The night I almost killed the smoke detectors

smoke detector-home depot

Kidde smoke detector courtesy of Home Depot

Something was pinging at 1:30 a.m. Yes, I said a.m.

Smoke detectors pick the dumbest time to die.

It pinged every 20 seconds from the alarm in my bedroom. It was about 15 feet from my formerly sleeping body. It woke me from a sound sleep in the middle of my deep REM. (I’m not sure what that means but it sounds scientific.)

My first thought was that there was a fire but the alarm would be loud and annoying and gorgeous men would be climbing in my window to save me. (I’m a sucker for a man in uniform!)

At first I tried to ignore it. I knew it wasn’t the battery because the beloved husband had checked them the week before. It was something wonky.

Ping! You can’t sleep with something pinging.

I looked over and the beloved husband was snoring like a drunken sailor on shore leave. He has trouble sleeping so I debated whether I should wake him up or let him sleep until the pinging did its job on him.

Another ping. No movement from the drunken sailor.

I woke him up. Misery loves company and he may have a clue on how to stop it from tormenting me.

He rolled out of bed and took the battery out. It kept on pinging. Our alarms are all wired together electrically.

He turned off the circuit breaker. It kept on pinging.

I am lying in my nice warm bed while all this was going on. Having some level of guilt (very low level) I said in a very soft hard-to-hear voice, “Do you want me to help you?” He either didn’t hear me at all or ignored me.

Either way I was golden. I hate running around at 2 a.m. (yes, it was 2 a.m. now) when I really should be sleeping.

He pulled out the manual. You know how some people have English as a second language? The person who wrote this manual had English as a 27th language. Nothing was easy to understand.

It was missing a trouble-shoot section too. You know the one. “If your cake comes out of the oven lopsided, you live on the side of a mountain. Move to the bottom flat part and your cakes will be even.” That’s the kind of advice they give.

Sometimes the first thing they suggest you do is “make sure the device is turned on.”

Really? Most Americans only go to the manual after they have done everything their intuition and Mr. Google has suggested. First up is usually to turn the thing on.

Back to the problem – After research and trial and error, he pulled ALL the batteries out and put the circuit breaker back on.

It stopped pinging.

He crawled back to bed and before you know it he was snoring like that drunken sailor again.

However, I was lying in bed wondering if we were properly protected from a fire. I lived in houses for 30 years without any alarm system but now I was terrified. I couldn’t sleep.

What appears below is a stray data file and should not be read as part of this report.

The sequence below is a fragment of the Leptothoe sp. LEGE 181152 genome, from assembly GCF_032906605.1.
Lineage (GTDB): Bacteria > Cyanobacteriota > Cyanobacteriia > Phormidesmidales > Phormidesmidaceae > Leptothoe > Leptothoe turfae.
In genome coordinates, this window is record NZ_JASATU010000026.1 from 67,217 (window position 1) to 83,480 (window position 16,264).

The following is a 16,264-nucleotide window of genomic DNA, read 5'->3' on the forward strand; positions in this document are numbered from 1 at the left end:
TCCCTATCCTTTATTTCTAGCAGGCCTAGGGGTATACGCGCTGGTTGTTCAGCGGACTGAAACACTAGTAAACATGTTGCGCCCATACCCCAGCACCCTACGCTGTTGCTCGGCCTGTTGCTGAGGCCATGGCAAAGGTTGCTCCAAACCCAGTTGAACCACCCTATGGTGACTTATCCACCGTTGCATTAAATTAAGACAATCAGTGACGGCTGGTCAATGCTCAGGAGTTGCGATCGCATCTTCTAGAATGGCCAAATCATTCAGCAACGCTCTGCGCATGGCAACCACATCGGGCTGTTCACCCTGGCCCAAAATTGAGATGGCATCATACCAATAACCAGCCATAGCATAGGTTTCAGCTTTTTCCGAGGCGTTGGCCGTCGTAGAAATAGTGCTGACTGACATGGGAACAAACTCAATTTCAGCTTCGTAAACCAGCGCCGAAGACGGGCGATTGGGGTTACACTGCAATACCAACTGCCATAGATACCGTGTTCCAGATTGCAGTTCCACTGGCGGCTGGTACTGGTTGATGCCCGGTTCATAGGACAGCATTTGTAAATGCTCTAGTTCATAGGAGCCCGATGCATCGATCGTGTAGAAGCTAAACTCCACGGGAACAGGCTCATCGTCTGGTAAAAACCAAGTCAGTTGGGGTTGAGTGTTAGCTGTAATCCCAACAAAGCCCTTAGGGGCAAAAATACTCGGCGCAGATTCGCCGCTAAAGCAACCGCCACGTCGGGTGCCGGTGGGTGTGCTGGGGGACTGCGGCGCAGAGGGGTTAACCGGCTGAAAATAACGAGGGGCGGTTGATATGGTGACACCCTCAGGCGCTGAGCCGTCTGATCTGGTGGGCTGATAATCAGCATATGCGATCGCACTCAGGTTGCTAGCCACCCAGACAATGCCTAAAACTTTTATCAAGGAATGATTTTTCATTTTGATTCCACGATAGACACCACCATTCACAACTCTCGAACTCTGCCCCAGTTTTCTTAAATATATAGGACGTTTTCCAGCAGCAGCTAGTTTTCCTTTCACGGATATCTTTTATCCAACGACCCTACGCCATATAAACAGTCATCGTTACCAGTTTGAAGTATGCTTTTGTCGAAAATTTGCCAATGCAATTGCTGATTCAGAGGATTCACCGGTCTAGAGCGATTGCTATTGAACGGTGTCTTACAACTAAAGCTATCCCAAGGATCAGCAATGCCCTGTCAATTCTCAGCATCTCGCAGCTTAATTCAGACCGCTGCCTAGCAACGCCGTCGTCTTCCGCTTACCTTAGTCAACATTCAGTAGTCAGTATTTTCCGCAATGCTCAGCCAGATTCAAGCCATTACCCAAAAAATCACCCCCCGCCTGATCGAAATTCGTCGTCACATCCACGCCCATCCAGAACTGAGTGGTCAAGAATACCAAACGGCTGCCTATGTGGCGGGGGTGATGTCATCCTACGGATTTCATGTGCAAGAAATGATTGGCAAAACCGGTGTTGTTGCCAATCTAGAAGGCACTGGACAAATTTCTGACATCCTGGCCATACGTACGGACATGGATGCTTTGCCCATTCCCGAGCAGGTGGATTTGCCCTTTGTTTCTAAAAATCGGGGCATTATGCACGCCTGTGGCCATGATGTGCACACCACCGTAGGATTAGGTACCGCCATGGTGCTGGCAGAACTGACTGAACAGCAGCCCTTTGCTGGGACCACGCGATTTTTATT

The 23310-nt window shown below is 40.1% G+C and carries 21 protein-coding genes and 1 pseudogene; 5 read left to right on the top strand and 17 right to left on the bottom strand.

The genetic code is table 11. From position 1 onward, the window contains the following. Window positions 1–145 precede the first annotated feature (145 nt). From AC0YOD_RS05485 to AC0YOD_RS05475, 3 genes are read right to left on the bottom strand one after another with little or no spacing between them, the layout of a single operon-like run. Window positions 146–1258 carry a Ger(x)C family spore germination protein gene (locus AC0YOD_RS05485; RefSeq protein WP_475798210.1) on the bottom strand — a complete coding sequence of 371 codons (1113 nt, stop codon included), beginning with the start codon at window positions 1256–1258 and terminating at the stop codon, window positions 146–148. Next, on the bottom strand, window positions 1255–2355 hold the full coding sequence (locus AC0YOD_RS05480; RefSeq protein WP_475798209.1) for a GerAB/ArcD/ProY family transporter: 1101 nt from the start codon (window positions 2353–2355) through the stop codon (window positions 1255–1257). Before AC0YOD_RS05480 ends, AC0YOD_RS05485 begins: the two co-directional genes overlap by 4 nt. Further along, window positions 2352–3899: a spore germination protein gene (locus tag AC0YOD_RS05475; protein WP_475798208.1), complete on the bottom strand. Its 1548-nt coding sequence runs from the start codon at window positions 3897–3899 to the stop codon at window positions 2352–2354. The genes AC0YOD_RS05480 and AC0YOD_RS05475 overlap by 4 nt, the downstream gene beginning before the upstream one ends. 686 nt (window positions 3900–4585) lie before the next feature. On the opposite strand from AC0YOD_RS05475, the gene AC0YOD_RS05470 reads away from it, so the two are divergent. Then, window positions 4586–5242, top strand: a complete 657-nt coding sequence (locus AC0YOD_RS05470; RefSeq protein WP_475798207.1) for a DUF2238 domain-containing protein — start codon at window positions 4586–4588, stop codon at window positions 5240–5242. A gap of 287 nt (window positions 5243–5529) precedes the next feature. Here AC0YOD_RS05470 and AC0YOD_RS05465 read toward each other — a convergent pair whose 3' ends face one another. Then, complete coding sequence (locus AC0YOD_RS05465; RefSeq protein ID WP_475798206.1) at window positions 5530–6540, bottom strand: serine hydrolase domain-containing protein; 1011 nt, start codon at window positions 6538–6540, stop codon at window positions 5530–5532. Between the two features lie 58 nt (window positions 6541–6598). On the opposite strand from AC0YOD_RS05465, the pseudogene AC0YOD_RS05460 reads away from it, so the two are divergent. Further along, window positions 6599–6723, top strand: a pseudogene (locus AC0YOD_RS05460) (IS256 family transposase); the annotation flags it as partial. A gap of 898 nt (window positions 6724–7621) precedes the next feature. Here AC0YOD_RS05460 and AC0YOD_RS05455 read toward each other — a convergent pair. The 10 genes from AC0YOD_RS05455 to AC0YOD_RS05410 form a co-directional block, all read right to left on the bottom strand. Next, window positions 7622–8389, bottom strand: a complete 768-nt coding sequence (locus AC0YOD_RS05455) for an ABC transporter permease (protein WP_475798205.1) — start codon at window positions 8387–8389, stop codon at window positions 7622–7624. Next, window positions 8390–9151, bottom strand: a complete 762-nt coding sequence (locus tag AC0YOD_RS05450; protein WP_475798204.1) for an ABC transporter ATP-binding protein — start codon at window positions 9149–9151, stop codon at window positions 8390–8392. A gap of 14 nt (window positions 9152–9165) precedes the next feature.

It didn’t help that most of the cats were also snoring like drunken sailors.

Then I wondered how I would save four cats if there was a fire. You need a plan. We don’t have a plan. We are doomed.

I could grab two and the beloved husband could grab two but one of them would be hiding under the bed. How long would it take to coax her out? That also means we don’t rescue our wallets or pocketbooks or anything like that.

Not even extra underwear. No makeup for the photos taken as we exit the house with four cats and a gorgeous fire fighter. This is heady stuff to worry about at 3:30 a.m.

Around 5 a.m. I was exhausted and fell asleep only to wake up an hour later. The taste of worry was still in my mouth. Either that or the garlic from last night.

Ultimately we may change out all the alarms. I don’t want to go through this again and we are not sure which one is bad. Mr. Google also said they have a life span of ten years.

We have been in our brand new home for eleven years. We have replaced ALL the kitchen appliances along with the heat pump, humidifier and water heater. Now we will replace the fire alarms. I am convinced that you should move every 7 seven years to be safe.

44 thoughts on “The night I almost killed the smoke detectors

  1. Pingback: It’s time to change! | Views and Mews by Coffee Kat

  2. Pingback: Another midnight crisis and still no emergency plans | Views and Mews by Coffee Kat

  3. Thank you for the most enjoyable post. Been there myself. I’ve learned not to ask my spouse to get up – he has ripped one out of the ceiling to leave wires dangling. Like waking a monster!